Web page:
Saturday, July 19, 2008

ubiquitous suppression of good sense

Ubiquitous, at least as used here, doesn't mean in absolutely every case or instance. Rather it means so common as to be found at nearly every turn, in nearly every context, and to be more surprising by virtue of absence than presence.

Good sense is what common sense might be if people were both brighter and braver than they are, possessing the capacity and willingness to examine their own beliefs critically and sometimes discard them as baseless.

Suppression is slippery, more commonly a matter of denying traction than of pressing confrontation. It takes many forms, but they mostly boil down to ‘We don't have to listen to what you say because ____’ with the blank requiring nothing more substantial than ‘we don't want to.’

People don't have to listen to each other, of course, except perhaps when one is in a position to do harm to another, which is more likely to result in listening for intent rather than for content.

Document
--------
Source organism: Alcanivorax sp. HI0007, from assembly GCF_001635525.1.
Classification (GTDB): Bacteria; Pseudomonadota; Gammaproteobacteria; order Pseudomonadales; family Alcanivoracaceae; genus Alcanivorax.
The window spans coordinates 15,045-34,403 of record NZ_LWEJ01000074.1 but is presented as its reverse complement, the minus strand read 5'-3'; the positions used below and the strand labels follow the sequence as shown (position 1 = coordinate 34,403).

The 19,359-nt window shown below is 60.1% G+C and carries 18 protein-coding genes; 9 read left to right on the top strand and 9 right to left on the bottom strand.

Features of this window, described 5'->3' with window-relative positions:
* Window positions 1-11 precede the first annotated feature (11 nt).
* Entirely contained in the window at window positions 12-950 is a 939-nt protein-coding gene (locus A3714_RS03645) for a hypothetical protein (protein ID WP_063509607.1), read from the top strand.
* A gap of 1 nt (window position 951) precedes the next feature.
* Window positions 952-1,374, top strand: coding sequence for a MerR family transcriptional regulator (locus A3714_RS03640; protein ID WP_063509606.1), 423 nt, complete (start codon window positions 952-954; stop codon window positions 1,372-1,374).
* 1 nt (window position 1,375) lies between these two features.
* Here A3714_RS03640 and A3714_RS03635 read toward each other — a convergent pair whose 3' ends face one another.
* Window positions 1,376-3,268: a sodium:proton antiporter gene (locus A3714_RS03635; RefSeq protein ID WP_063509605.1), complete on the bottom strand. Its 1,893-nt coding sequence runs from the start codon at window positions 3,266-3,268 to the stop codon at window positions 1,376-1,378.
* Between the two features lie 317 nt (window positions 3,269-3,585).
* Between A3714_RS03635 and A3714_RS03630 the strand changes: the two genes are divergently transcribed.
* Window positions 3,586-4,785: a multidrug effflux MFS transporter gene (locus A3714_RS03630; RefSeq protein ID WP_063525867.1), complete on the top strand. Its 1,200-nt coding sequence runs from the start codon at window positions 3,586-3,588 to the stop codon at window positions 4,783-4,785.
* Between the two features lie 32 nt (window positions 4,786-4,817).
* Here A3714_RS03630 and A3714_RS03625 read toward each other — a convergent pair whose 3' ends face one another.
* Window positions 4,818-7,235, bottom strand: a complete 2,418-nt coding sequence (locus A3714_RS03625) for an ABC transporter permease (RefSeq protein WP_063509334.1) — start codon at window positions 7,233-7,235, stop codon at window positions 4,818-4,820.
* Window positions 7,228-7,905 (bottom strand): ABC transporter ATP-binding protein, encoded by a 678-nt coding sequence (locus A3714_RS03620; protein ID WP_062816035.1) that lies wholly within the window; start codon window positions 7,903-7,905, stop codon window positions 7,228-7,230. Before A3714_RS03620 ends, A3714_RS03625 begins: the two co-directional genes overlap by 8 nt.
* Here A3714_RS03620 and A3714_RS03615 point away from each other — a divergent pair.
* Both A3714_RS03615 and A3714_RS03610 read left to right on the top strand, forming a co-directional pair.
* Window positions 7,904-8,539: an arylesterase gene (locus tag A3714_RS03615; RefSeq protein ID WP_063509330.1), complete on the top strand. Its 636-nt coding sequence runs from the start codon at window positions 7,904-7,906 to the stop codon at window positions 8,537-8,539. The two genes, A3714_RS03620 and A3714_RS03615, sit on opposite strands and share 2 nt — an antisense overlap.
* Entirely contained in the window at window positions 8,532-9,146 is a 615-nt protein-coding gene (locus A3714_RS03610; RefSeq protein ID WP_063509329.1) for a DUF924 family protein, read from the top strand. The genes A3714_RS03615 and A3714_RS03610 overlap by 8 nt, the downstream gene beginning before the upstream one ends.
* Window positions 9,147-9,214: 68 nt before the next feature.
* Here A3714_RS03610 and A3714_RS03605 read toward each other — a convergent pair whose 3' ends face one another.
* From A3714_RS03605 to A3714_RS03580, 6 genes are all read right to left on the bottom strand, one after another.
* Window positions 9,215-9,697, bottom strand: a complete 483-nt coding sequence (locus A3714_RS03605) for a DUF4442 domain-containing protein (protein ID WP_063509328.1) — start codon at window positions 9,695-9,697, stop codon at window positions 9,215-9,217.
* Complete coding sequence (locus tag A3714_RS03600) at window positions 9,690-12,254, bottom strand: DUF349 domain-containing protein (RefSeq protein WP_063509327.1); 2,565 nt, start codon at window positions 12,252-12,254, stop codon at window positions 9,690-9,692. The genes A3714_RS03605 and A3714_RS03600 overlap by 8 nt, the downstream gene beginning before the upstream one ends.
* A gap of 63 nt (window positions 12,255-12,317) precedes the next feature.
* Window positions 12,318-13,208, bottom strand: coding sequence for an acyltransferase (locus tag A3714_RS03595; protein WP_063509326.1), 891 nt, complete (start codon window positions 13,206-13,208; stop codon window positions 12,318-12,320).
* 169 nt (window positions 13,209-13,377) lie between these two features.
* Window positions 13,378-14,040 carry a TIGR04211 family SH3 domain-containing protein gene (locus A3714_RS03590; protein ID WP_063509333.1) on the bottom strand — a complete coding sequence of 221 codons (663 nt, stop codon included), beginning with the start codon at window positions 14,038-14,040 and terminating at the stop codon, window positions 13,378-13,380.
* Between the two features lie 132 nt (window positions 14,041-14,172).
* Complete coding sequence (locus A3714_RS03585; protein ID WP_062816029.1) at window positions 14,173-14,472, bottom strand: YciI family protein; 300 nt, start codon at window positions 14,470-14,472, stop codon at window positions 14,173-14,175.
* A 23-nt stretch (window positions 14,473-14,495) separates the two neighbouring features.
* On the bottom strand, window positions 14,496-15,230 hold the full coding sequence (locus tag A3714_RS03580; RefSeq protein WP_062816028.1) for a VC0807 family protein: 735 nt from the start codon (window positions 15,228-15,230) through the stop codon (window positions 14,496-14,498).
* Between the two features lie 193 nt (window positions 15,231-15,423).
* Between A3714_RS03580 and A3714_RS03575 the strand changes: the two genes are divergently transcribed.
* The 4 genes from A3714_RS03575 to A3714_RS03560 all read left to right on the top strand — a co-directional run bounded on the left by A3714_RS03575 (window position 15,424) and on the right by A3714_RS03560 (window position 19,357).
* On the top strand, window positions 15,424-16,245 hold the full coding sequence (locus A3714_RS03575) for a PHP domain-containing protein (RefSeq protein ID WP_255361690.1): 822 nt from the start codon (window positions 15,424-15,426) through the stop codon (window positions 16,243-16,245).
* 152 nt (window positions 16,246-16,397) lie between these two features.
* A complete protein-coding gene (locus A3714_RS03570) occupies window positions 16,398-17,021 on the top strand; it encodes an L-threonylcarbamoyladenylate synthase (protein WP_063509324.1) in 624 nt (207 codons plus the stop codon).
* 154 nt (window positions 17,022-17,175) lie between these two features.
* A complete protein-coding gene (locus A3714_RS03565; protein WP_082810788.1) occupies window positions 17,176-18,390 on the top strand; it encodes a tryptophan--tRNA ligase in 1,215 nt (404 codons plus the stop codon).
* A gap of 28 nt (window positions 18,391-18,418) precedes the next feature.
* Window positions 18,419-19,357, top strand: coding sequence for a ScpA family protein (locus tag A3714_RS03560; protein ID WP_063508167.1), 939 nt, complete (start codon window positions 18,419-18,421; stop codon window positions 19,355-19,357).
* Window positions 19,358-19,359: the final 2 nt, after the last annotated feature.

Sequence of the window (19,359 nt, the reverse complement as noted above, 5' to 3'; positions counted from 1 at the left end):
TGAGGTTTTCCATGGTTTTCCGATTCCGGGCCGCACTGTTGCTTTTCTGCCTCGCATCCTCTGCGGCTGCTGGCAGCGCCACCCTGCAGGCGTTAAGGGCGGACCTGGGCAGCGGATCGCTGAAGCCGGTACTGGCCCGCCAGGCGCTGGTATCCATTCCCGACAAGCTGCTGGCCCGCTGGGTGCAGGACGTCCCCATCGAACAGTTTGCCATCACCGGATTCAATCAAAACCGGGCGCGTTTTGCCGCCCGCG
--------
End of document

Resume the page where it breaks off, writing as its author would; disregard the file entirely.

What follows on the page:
In fact, listening to other people is about as apt to steer you wrong as otherwise. If they aren't lying to you, or attempting to distract you from something more important, there's a good chance they're mistaken, or confused, or deluded. It's really hard to know how to take what another says without having at least some idea about why they're saying it.

Nevertheless, refusal to hear what another (usually just one other) has to say is at least occasionally a missed opportunity for growth.

Thankfully, all of this simply doesn't apply to the sort of mundane conversation that fills much of the day for most of us, where the stakes aren't high enough to bother. Otherwise we'd all be incapacitated by neurosis.

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